What The Bible Really Says About Beards

For many people around the globe, their religion informs much of how they live their daily lives, from what they eat or don't eat, even to how they wear their hair, including (for men at least) their facial hair. For example, as the American Civil Liberties Union notes, for men who practice the Sikh religion, having a beard is not an option, as it's mandatory. Similarly, a U.S. Army soldier convinced his superiors to allow him to wear a beard because he practiced an ancient Norse form of paganism that required him to sport facial hair, according to Army Times.

Many religious groups whose dogma is informed, in whole or in part, by the Bible (or parts of it) also wear their facial hair according to their faith. Some sects of Judaism, for example, require men to wear beards, as do some Muslims, and even some Christians (the Amish in particular).

However, some of the Bible's teachings about facial hair and head hair are actually rather vague, and in the cases when they're specific, they only apply to certain situations.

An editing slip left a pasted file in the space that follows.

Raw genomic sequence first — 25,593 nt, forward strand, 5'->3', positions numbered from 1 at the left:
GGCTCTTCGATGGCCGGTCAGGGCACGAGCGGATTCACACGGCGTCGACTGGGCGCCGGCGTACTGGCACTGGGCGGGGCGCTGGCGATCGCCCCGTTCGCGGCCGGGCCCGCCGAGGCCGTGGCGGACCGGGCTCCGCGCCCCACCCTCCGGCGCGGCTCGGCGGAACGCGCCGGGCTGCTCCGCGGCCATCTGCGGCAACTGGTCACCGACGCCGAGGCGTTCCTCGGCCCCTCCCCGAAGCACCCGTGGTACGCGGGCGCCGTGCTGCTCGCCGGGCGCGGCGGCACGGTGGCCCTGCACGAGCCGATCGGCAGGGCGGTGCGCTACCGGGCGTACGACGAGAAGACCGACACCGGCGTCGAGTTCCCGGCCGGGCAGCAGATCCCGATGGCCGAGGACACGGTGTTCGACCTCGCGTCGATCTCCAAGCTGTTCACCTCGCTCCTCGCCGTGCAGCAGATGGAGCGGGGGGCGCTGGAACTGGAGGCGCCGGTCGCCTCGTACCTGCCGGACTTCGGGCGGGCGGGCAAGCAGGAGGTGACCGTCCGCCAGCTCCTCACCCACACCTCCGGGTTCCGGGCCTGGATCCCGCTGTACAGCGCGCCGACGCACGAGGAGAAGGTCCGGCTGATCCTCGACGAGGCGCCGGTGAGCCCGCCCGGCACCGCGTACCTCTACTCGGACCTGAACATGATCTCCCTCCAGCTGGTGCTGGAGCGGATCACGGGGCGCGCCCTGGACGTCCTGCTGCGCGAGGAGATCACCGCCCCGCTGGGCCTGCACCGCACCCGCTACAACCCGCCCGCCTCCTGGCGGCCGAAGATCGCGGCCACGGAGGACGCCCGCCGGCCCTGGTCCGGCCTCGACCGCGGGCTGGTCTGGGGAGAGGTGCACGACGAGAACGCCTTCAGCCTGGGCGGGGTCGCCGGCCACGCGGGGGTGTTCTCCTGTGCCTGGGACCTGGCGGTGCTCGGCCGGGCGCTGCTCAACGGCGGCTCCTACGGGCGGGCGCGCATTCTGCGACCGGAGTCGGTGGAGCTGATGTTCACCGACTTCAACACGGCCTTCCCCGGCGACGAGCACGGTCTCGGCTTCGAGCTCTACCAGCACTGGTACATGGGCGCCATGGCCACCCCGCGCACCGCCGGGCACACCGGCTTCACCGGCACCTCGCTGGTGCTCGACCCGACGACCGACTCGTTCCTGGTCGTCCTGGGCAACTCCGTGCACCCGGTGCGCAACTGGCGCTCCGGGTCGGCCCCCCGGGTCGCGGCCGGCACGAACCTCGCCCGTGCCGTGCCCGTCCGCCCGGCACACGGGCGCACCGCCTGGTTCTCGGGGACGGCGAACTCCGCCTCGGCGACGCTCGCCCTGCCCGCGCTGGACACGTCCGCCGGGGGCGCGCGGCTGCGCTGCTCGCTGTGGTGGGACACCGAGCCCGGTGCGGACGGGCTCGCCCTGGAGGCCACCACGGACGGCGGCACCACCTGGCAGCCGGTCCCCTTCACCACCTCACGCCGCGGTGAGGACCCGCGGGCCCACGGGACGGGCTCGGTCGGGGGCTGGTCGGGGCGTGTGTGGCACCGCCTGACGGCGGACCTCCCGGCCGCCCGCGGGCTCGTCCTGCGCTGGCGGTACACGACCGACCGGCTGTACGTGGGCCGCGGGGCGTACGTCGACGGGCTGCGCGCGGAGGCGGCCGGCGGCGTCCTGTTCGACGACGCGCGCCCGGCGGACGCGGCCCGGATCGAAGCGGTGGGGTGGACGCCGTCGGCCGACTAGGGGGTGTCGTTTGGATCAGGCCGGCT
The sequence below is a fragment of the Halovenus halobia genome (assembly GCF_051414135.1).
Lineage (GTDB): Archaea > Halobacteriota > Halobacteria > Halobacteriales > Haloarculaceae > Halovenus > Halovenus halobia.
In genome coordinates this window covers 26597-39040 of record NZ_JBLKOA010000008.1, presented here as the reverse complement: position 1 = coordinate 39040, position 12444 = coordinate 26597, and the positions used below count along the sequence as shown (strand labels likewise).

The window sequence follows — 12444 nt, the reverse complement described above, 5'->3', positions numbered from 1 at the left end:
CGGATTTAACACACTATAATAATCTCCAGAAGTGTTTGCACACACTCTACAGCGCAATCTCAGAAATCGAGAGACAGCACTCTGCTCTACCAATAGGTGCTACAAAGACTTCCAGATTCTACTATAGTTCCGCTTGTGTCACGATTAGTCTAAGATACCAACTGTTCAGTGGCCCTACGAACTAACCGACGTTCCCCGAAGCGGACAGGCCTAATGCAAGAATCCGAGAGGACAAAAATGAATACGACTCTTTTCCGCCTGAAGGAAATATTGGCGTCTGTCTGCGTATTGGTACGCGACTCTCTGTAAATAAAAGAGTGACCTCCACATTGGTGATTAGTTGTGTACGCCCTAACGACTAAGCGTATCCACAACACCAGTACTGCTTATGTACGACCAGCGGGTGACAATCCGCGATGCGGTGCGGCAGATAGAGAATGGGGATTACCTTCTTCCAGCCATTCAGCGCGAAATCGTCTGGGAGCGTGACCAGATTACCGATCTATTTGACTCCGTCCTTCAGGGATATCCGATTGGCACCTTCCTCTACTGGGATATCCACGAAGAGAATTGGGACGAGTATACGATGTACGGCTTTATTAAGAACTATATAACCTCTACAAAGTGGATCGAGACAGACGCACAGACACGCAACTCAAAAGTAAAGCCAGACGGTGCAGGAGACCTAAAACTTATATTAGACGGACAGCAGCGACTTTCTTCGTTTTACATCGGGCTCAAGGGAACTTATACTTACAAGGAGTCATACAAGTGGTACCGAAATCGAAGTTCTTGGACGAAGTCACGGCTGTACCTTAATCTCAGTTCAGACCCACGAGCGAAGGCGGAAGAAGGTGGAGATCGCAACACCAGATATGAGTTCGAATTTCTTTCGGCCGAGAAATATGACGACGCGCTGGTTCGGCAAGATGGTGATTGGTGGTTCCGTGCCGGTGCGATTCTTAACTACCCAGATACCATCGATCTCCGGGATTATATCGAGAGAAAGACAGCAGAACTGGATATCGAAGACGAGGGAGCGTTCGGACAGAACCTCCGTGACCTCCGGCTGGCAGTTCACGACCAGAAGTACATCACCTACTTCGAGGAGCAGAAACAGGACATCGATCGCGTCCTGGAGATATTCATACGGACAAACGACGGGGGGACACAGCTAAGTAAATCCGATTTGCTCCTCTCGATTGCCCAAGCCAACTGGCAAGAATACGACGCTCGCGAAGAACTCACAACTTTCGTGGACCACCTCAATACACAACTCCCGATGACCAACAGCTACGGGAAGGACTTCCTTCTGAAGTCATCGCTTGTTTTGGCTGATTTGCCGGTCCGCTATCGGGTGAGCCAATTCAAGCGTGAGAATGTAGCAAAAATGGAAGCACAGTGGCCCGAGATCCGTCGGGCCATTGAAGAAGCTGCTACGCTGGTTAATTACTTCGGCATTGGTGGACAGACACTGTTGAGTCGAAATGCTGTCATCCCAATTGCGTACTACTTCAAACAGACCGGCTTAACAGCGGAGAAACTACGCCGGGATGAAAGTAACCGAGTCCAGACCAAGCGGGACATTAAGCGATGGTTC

The Bible mentions hair in a couple of places

The Old Testament is actually rather clear about beards: They're basically required. As Christian question-and-answer website Got Questions noted, for priests, having a beard was mandatory, and for non-priestly men, to be beardless was considered a disgrace, as noted in 2 Samuel 10. Citing these verses and similar ones, many Jewish men still sport beards to this day, according to My Jewish Learning.

Of course, for Christians, the Bible doesn't end with the last verse of the Old Testament. In the New Testament, the teachings on hair are largely limited to instructions about hair care for men vs. women. Specifically, 1 Corinthians 11 instructs women not to shave their heads, calling a woman's hair her "glory." Further, the same chapter encourages men to keep to "masculine" hairstyles and women to keep to "feminine" ones. Further, Got Questions noted that these passages offer the readers quite a bit of flexibility and that the readers' culture must be taken into account.